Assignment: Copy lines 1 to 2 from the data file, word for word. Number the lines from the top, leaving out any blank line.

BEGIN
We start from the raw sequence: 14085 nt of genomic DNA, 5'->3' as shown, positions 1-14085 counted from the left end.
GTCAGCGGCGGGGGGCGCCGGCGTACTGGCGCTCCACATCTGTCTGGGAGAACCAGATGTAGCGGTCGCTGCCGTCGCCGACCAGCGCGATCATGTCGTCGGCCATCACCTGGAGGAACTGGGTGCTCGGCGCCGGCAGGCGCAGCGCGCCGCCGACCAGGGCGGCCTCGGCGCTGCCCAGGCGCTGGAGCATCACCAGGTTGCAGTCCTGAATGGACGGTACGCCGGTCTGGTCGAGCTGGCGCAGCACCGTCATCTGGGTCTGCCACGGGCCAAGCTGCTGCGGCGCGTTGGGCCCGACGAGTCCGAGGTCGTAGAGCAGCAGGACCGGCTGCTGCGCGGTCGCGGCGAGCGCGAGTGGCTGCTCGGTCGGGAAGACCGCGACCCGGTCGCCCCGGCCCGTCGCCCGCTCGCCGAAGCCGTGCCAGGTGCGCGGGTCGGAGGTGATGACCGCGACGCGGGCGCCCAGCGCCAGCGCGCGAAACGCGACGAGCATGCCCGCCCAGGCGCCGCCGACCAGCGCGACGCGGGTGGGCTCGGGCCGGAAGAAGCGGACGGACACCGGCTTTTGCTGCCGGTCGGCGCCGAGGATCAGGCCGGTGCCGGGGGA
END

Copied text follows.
We start from the raw sequence: 14085 nt of genomic DNA, 5'->3' as shown, positions 1-14085 counted from the left end.
GTCAGCGGCGGGGGGCGCCGGCGTACTGGCGCTCCACATCTGTCTGGGAGAACCAGATGTAGCGGTCGCTGCCGTCGCCGACCAGCGCGATCATGTCGTCGGCCATCACCTGGAGGAACTGGGTGCTCGGCGCCGGCAGGCGCAGCGCGCCGCCGACCAGGGCGGCCTCGGCGCTGCCCAGGCGCTGGAGCATCACCAGGTTGCAGTCCTGAATGGACGGTACGCCGGTCTGGTCGAGCTGGCGCAGCACCGTCATCTGGGTCTGCCACGGGCCAAGCTGCTGCGGCGCGTTGGGCCCGACGAGTCCGAGGTCGTAGAGCAGCAGGACCGGCTGCTGCGCGGTCGCGGCGAGCGCGAGTGGCTGCTCGGTCGGGAAGACCGCGACCCGGTCGCCCCGGCCCGTCGCCCGCTCGCCGAAGCCGTGCCAGGTGCGCGGGTCGGAGGTGATGACCGCGACGCGGGCGCCCAGCGCCAGCGCGCGAAACGCGACGAGCATGCCCGCCCAGGCGCCGCCGACCAGCGCGACGCGGGTGGGCTCGGGCCGGAAGAAGCGGACGGACACCGGCTTTTGCTGCCGGTCGGCGCCGAGGATCAGGCCGGTGCCGGGGGA